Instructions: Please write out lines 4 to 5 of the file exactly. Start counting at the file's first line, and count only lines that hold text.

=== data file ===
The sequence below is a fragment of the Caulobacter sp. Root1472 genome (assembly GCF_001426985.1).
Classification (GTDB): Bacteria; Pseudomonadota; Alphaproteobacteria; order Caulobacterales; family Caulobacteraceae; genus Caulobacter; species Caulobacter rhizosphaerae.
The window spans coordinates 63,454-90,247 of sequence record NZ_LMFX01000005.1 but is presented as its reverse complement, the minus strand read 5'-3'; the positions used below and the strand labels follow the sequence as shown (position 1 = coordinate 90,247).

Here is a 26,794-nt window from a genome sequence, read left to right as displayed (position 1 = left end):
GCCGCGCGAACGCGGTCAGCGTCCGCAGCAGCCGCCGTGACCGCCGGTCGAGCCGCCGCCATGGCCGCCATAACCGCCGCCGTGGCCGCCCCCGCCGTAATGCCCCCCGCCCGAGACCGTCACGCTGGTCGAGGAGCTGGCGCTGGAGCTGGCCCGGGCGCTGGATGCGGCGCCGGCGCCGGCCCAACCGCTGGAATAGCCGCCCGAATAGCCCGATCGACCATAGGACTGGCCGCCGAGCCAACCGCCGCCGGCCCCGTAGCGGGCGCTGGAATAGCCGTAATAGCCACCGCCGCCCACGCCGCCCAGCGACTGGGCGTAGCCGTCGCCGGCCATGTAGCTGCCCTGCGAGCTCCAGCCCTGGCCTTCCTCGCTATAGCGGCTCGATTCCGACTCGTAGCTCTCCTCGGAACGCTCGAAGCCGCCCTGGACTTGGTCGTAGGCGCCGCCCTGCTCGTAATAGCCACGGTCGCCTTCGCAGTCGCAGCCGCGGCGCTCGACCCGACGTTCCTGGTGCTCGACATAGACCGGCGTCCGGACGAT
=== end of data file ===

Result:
Here is a 26,794-nt window from a genome sequence, read left to right as displayed (position 1 = left end):
GCCGCGCGAACGCGGTCAGCGTCCGCAGCAGCCGCCGTGACCGCCGGTCGAGCCGCCGCCATGGCCGCCATAACCGCCGCCGTGGCCGCCCCCGCCGTAATGCCCCCCGCCCGAGACCGTCACGCTGGTCGAGGAGCTGGCGCTGGAGCTGGCCCGGGCGCTGGATGCGGCGCCGGCGCCGGCCCAACCGCTGGAATAGCCGCCCGAATAGCCCGATCGACCATAGGACTGGCCGCCGAGCCAACCGCCGCCGGCCCCGTAGCGGGCGCTGGAATAGCCGTAATAGCCACCGCCGCCCACGCCGCCCAGCGACTGGGCGTAGCCGTCGCCGGCCATGTAGCTGCCCTGCGAGCTCCAGCCCTGGCCTTCCTCGCTATAGCGGCTCGATTCCGACTCGTAGCTCTCCTCGGAACGCTCGAAGCCGCCCTGGACTTGGTCGTAGGCGCCGCCCTGCTCGTAATAGCCACGGTCGCCTTCGCAGTCGCAGCCGCGGCGCTCGACCCGACGTTCCTGGTGCTCGACATAGACCGGCGTCCGGACGAT